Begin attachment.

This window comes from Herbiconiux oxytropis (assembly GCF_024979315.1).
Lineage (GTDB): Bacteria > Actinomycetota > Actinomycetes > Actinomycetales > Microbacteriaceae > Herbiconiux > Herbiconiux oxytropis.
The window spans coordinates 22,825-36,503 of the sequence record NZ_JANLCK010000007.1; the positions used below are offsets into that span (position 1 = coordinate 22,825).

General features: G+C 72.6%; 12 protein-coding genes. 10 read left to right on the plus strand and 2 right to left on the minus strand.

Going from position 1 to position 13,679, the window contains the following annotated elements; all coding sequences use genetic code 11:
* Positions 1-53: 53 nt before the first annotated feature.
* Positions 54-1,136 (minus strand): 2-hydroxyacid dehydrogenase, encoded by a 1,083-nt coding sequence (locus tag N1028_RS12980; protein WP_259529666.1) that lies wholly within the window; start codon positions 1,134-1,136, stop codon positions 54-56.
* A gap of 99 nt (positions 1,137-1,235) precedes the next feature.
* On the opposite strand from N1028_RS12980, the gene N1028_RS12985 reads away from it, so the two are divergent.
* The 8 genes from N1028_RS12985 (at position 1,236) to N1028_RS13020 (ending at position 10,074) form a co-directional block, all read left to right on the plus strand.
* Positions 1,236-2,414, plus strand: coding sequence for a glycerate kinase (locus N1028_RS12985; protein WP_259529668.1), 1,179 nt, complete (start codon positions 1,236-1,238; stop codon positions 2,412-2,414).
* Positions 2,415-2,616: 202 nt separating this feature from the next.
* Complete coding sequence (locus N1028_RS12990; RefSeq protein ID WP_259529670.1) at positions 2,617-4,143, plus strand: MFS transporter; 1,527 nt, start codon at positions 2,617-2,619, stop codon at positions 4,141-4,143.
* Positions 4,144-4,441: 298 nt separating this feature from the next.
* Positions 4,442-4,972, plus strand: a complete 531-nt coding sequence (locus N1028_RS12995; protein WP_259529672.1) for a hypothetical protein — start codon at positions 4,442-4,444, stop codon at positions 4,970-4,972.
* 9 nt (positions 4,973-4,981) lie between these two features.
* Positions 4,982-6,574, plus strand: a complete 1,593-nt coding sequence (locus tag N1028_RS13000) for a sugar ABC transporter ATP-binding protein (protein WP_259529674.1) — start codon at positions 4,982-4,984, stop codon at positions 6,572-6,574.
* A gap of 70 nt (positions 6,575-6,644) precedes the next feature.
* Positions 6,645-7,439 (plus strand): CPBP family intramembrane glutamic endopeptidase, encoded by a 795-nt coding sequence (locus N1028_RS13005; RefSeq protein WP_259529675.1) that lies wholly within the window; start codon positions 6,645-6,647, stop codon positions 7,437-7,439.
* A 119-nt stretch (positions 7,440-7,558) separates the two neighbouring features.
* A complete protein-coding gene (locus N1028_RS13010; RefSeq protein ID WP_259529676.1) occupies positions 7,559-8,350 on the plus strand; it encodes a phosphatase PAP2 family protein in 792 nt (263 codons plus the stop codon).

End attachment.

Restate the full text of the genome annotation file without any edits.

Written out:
This window comes from Herbiconiux oxytropis (assembly GCF_024979315.1).
Lineage (GTDB): Bacteria > Actinomycetota > Actinomycetes > Actinomycetales > Microbacteriaceae > Herbiconiux > Herbiconiux oxytropis.
The window spans coordinates 22,825-36,503 of the sequence record NZ_JANLCK010000007.1; the positions used below are offsets into that span (position 1 = coordinate 22,825).

General features: G+C 72.6%; 12 protein-coding genes. 10 read left to right on the plus strand and 2 right to left on the minus strand.

Going from position 1 to position 13,679, the window contains the following annotated elements; all coding sequences use genetic code 11:
* Positions 1-53: 53 nt before the first annotated feature.
* Positions 54-1,136 (minus strand): 2-hydroxyacid dehydrogenase, encoded by a 1,083-nt coding sequence (locus tag N1028_RS12980; protein WP_259529666.1) that lies wholly within the window; start codon positions 1,134-1,136, stop codon positions 54-56.
* A gap of 99 nt (positions 1,137-1,235) precedes the next feature.
* On the opposite strand from N1028_RS12980, the gene N1028_RS12985 reads away from it, so the two are divergent.
* The 8 genes from N1028_RS12985 (at position 1,236) to N1028_RS13020 (ending at position 10,074) form a co-directional block, all read left to right on the plus strand.
* Positions 1,236-2,414, plus strand: coding sequence for a glycerate kinase (locus N1028_RS12985; protein WP_259529668.1), 1,179 nt, complete (start codon positions 1,236-1,238; stop codon positions 2,412-2,414).
* Positions 2,415-2,616: 202 nt separating this feature from the next.
* Complete coding sequence (locus N1028_RS12990; RefSeq protein ID WP_259529670.1) at positions 2,617-4,143, plus strand: MFS transporter; 1,527 nt, start codon at positions 2,617-2,619, stop codon at positions 4,141-4,143.
* Positions 4,144-4,441: 298 nt separating this feature from the next.
* Positions 4,442-4,972, plus strand: a complete 531-nt coding sequence (locus N1028_RS12995; protein WP_259529672.1) for a hypothetical protein — start codon at positions 4,442-4,444, stop codon at positions 4,970-4,972.
* 9 nt (positions 4,973-4,981) lie between these two features.
* Positions 4,982-6,574, plus strand: a complete 1,593-nt coding sequence (locus tag N1028_RS13000) for a sugar ABC transporter ATP-binding protein (protein WP_259529674.1) — start codon at positions 4,982-4,984, stop codon at positions 6,572-6,574.
* A gap of 70 nt (positions 6,575-6,644) precedes the next feature.
* Positions 6,645-7,439 (plus strand): CPBP family intramembrane glutamic endopeptidase, encoded by a 795-nt coding sequence (locus N1028_RS13005; RefSeq protein WP_259529675.1) that lies wholly within the window; start codon positions 6,645-6,647, stop codon positions 7,437-7,439.
* A 119-nt stretch (positions 7,440-7,558) separates the two neighbouring features.
* A complete protein-coding gene (locus N1028_RS13010; RefSeq protein ID WP_259529676.1) occupies positions 7,559-8,350 on the plus strand; it encodes a phosphatase PAP2 family protein in 792 nt (263 codons plus the stop codon).